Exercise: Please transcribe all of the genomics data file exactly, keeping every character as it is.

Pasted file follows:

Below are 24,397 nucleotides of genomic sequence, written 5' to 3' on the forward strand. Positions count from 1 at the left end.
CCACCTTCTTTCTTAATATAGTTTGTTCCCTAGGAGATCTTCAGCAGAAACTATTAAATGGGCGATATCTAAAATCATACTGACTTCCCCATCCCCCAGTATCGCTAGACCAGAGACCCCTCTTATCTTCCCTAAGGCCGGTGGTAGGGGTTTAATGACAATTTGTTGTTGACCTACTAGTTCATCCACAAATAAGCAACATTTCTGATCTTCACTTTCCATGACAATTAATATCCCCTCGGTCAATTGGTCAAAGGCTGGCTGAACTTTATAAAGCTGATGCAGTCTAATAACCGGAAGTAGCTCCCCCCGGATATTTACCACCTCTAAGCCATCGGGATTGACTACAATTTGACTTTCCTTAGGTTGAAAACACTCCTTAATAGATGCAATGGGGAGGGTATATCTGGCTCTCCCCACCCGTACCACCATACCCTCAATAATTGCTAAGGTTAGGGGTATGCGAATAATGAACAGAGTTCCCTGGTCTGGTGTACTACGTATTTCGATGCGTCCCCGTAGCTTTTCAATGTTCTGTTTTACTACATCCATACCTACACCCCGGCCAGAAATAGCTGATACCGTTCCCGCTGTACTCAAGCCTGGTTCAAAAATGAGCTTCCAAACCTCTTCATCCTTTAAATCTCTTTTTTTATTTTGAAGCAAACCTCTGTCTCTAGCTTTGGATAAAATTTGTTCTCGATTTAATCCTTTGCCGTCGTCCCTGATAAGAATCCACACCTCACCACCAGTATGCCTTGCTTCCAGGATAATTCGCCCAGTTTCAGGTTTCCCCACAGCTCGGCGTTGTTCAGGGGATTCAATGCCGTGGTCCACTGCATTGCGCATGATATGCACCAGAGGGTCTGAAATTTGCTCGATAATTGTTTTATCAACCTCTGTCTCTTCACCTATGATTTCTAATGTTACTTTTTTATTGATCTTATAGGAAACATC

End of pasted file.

Below are 24,397 nucleotides of genomic sequence, written 5' to 3' on the forward strand. Positions count from 1 at the left end.
CCACCTTCTTTCTTAATATAGTTTGTTCCCTAGGAGATCTTCAGCAGAAACTATTAAATGGGCGATATCTAAAATCATACTGACTTCCCCATCCCCCAGTATCGCTAGACCAGAGACCCCTCTTATCTTCCCTAAGGCCGGTGGTAGGGGTTTAATGACAATTTGTTGTTGACCTACTAGTTCATCCACAAATAAGCAACATTTCTGATCTTCACTTTCCATGACAATTAATATCCCCTCGGTCAATTGGTCAAAGGCTGGCTGAACTTTATAAAGCTGATGCAGTCTAATAACCGGAAGTAGCTCCCCCCGGATATTTACCACCTCTAAGCCATCGGGATTGACTACAATTTGACTTTCCTTAGGTTGAAAACACTCCTTAATAGATGCAATGGGGAGGGTATATCTGGCTCTCCCCACCCGTACCACCATACCCTCAATAATTGCTAAGGTTAGGGGTATGCGAATAATGAACAGAGTTCCCTGGTCTGGTGTACTACGTATTTCGATGCGTCCCCGTAGCTTTTCAATGTTCTGTTTTACTACATCCATACCTACACCCCGGCCAGAAATAGCTGATACCGTTCCCGCTGTACTCAAGCCTGGTTCAAAAATGAGCTTCCAAACCTCTTCATCCTTTAAATCTCTTTTTTTATTTTGAAGCAAACCTCTGTCTCTAGCTTTGGATAAAATTTGTTCTCGATTTAATCCTTTGCCGTCGTCCCTGATAAGAATCCACACCTCACCACCAGTATGCCTTGCTTCCAGGATAATTCGCCCAGTTTCAGGTTTCCCCACAGCTCGGCGTTGTTCAGGGGATTCAATGCCGTGGTCCACTGCATTGCGCATGATATGCACCAGAGGGTCTGAAATTTGCTCGATAATTGTTTTATCAACCTCTGTCTCTTCACCTATGATTTCTAATGTTACTTTTTTATTGATCTTATAGGAAACATC